In act 1, scene 5, why does Hamlet plan to feign madness?In act 1 scene5

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William Delaney eNotes educator| Certified Educator

Hamlet is already under intense scrutiny by Claudius, who suspects that his stepson is plotting against him. Claudius will be watching and analyzing Hamlet throughout the play, and he will use others to help him pry into his stepson's soul. In a beautiful metaphor he tells Polonius

There's something in his soul,
O'er which his melancholy sits on brood,
And I do doubt the hatch and the disclose
Will be some danger...

Notably, he sends for Rosencrantz and Guildenstern, Hamlet's old school friends, to ask the prince leading questions and try to learn his secret thoughts. Claudius also uses Polonius to question Hamlet, and Polonius uses Ophelia for a similar purpose. Claudius also tries to use Gertrude for that purpose, especially in the scene in which Polonius is hiding behind the arras.

After his meeting with the ghost of his father, Hamlet understands that he is going to have to be even more careful because he is now harboring several potent secrets, any one of which could cost him his life. He now knows that Claudius killed his father. He knows that his father's ghost is haunting Elsinore Castle. He knows that Claudius has unlawfully gained the crown which should be his. He knows that he is going to have to murder Claudius to avenge his father. He decides that the best way for him to conceal his true thoughts, feelings, and intentions from all those prying people and others is to act insane. He has to put on a false front to hide his real face. His "insanity" is a mask. Otherwise Claudius would quickly realize that Hamlet had changed overnight and would become even more suspicious.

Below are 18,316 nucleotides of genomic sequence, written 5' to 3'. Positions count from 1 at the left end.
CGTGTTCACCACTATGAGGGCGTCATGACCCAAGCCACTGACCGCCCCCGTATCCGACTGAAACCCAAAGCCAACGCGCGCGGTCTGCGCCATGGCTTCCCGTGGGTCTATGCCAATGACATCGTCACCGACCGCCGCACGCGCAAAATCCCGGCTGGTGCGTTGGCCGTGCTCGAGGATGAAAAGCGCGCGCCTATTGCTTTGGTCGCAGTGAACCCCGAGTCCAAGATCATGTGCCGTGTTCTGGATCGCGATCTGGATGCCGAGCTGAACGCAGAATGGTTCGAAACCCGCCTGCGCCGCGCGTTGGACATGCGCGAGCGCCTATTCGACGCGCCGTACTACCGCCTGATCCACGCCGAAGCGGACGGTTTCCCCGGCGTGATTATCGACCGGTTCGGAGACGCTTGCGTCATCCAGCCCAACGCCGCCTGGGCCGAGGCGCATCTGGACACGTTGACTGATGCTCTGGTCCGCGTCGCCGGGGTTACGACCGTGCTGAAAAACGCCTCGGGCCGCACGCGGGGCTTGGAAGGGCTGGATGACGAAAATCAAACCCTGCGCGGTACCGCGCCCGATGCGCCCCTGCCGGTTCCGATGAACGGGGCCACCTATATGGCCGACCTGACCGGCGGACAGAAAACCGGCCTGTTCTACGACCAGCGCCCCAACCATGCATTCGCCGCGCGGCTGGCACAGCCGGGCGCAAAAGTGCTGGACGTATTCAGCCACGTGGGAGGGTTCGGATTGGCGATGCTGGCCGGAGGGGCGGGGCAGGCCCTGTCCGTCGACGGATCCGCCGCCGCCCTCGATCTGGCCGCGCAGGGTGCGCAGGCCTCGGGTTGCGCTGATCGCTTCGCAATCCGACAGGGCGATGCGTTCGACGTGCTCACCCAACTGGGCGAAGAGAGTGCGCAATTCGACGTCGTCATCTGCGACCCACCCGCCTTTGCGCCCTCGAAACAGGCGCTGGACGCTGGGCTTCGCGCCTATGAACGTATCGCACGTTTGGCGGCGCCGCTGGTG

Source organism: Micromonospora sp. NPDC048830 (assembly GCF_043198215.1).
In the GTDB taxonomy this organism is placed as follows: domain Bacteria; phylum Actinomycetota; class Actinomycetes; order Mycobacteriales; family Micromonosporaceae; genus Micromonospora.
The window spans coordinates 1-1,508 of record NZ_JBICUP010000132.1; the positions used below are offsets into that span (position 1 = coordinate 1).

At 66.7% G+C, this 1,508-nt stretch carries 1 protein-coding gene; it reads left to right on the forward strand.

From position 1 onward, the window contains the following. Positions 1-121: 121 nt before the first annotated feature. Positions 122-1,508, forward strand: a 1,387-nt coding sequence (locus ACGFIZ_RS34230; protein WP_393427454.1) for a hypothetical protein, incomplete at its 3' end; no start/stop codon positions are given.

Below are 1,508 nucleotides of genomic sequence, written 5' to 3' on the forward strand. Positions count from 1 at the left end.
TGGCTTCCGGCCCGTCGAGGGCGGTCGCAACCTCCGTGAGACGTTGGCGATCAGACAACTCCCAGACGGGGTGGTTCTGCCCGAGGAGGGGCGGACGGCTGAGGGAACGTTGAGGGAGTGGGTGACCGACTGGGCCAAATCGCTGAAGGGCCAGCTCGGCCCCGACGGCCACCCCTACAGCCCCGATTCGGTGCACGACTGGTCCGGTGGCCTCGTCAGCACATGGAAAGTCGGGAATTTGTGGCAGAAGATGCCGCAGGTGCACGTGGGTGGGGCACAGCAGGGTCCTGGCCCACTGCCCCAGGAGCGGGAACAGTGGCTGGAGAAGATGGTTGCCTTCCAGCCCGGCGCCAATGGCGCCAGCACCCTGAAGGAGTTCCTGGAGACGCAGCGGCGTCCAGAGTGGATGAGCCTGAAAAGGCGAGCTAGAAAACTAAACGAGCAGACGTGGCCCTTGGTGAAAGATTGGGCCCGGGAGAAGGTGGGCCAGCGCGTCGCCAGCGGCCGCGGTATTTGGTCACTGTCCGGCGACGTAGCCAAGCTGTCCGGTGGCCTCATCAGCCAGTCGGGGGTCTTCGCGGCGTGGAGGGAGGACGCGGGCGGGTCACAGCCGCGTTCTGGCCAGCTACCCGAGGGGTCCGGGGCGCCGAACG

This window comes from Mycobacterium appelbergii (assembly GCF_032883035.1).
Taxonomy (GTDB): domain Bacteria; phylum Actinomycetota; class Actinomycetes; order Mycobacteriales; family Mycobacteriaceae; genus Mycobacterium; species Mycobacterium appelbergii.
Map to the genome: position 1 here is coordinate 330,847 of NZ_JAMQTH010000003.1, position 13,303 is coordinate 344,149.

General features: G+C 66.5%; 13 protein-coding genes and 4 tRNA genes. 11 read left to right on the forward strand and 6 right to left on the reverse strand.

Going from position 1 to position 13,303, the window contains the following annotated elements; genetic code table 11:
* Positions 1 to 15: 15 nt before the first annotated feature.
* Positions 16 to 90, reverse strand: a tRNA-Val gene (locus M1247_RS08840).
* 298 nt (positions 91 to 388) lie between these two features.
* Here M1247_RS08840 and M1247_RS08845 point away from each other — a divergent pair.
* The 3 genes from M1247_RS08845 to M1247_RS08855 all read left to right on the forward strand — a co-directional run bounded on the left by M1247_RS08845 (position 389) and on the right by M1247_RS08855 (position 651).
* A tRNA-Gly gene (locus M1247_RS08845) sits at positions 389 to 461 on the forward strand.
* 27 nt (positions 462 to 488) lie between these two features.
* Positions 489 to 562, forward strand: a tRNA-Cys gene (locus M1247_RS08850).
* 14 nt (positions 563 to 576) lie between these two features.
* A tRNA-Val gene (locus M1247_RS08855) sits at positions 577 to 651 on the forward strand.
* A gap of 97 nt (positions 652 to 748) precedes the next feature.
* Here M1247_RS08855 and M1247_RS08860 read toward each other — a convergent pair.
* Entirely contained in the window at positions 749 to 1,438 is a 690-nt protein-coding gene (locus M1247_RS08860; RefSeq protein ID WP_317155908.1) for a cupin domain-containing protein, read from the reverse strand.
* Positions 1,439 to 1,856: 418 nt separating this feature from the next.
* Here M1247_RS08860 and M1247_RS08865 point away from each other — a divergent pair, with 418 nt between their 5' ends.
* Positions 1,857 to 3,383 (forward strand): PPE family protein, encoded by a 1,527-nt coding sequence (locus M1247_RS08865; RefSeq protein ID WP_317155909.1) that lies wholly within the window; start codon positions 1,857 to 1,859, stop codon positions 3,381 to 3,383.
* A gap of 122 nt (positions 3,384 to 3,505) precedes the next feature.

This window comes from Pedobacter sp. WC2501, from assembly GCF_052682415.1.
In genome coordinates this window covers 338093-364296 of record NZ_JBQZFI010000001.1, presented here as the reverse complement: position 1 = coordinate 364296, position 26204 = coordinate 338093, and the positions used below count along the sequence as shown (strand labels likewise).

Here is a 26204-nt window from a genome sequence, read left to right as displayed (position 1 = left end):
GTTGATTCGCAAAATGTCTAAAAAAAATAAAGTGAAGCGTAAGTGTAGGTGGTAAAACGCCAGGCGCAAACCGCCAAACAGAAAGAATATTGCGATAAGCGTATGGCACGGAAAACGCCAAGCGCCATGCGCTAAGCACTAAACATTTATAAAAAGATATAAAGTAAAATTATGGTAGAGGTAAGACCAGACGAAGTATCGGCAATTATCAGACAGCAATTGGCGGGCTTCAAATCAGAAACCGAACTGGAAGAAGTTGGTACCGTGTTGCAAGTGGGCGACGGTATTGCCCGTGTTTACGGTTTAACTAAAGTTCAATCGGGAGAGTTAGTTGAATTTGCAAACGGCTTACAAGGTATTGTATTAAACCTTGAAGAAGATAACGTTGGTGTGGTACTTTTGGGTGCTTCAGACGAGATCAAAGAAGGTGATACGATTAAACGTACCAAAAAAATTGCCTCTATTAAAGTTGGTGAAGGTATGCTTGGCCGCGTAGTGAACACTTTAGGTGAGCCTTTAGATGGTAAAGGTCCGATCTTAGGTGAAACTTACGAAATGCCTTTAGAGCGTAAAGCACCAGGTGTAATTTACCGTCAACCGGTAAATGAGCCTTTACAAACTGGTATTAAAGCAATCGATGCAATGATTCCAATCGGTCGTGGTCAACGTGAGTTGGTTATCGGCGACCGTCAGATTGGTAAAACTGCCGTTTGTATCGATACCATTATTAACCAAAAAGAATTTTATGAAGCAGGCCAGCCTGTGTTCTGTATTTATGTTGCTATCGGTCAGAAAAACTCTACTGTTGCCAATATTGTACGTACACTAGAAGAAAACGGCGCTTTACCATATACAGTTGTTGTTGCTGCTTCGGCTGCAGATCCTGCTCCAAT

If Claudius had any inkling that Hamlet had been talking to the ghost of his own father, or even if Claudius heard that the ghost had been seen on the battlements, Claudius would become very dangerous. He would fear that his own terrible secrets had been leaked out by the ghost, who was the only one who knew his about his crimes of regicide and usurpation. Hamlet believes that if Claudius thinks him insane, then the king would assume that Hamlet could only have been talking to the ghost in an hallucination, and the hallucinatory ghost would not be able to convey the information that a real ghost of the murdered king could reveal to his son.

Hamlet tries to insure that none of the guards who saw the ghost will say anything about it. He swears them to secrecy. But he still cannot be sure that Claudius will not find out about its presence at Elsinore. The ghost might appear again. Who knows what a ghost might do? Hamlet is overwhelmed with what he has learned that night--including the fact that it is possible to hold conversations with the dead. At this point Hamlet may not even be too sure about his own sanity.

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